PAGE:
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The prevalence of depressive symptoms in Chinese longevous persons and its correlation with vitamin D status



Hypovitaminosis D and depressive syndromes are common conditions in old adults. However, little is known about the relationship between vitamin D and depression in exceptional aged people. The objective of this study is to evaluate the relationship between vitamin D levels and depressive symptoms in Chinese longevous persons.


We used a dataset from a cross-sectional survey of a sample of Chinese longevous people with self-reported age 100 or older, including 175 men and 765 women, was conducted from June 2014 to December 2016 in Hainan Province, China. Data on demographics, lifestyle characteristics and health conditions were collected using a structured questionnaire. Anthropometrics and blood samples were obtained following the standard procedure. Depressive symptoms of the participants were assessed using a shortened version of the Geriatric Depression Scale (GDS-15). Serum vitamin D levels were measured using an automated radioimmunoassay.


The prevalence of longevous persons with depressive symptoms among the sample was 32.2% (95% confidence interval: 29.7–34.7%). Serum vitamin D levels were lower in participants with depressive symptoms than in those without (20.8 ± 8.7 vs. 23.7 ± 9.7, ng/mL). Vitamin D deficiency was an independent risk factor for depression after controlling for the potential covariates (Odds ratio = 1.47, 95% Confidence interval = 1.08–2.00; p = 0.014). A negative relationship between serum vitamin D levels and depressive symptoms was also detected, and the relationship remained significant after adjusting for a wide range of other covariates. The multivariate adjusted odds ratio of depressive symptoms for the lowest versus highest quartiles of vitamin D levels was 1.73 (95% confidence interval: 1.10–2.72), and the adjusted odds ratio with a 5 ng/mL decrement of serum 25OHD levels was 1.10 (95% confidence interval: 1.01–1.19).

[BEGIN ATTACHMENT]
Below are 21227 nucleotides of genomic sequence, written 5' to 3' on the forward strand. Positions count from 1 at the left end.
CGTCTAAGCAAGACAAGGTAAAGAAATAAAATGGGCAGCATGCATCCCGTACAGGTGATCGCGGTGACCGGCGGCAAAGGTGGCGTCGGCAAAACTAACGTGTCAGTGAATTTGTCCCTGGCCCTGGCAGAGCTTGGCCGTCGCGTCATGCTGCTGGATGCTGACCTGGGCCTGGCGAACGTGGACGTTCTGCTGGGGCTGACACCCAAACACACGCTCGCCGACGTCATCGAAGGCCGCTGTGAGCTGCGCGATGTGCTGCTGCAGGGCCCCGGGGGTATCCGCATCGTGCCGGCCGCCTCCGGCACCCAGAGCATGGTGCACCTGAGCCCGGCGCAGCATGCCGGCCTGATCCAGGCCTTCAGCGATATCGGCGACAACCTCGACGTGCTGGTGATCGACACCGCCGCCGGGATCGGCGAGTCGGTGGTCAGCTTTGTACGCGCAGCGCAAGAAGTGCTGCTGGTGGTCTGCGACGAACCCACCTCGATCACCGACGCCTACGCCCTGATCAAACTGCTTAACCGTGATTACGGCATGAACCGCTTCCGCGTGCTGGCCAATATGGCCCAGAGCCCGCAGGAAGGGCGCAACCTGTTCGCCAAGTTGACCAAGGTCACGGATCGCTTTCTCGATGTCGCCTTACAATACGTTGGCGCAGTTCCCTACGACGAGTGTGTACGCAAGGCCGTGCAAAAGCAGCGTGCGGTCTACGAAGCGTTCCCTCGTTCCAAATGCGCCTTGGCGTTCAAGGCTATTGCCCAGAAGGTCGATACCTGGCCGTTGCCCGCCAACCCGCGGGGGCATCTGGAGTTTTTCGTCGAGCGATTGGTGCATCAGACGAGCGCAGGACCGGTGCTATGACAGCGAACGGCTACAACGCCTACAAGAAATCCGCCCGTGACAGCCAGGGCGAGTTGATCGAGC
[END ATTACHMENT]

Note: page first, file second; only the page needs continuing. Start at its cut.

This study showed an inverse association between vitamin D levels and depressive symptoms among Chinese longevous persons. Depressive symptoms should be screened in longevous persons who had vitamin D deficiency. Further studies on vitamin D supplement and prevention along with treatment of depression are needed among very old population.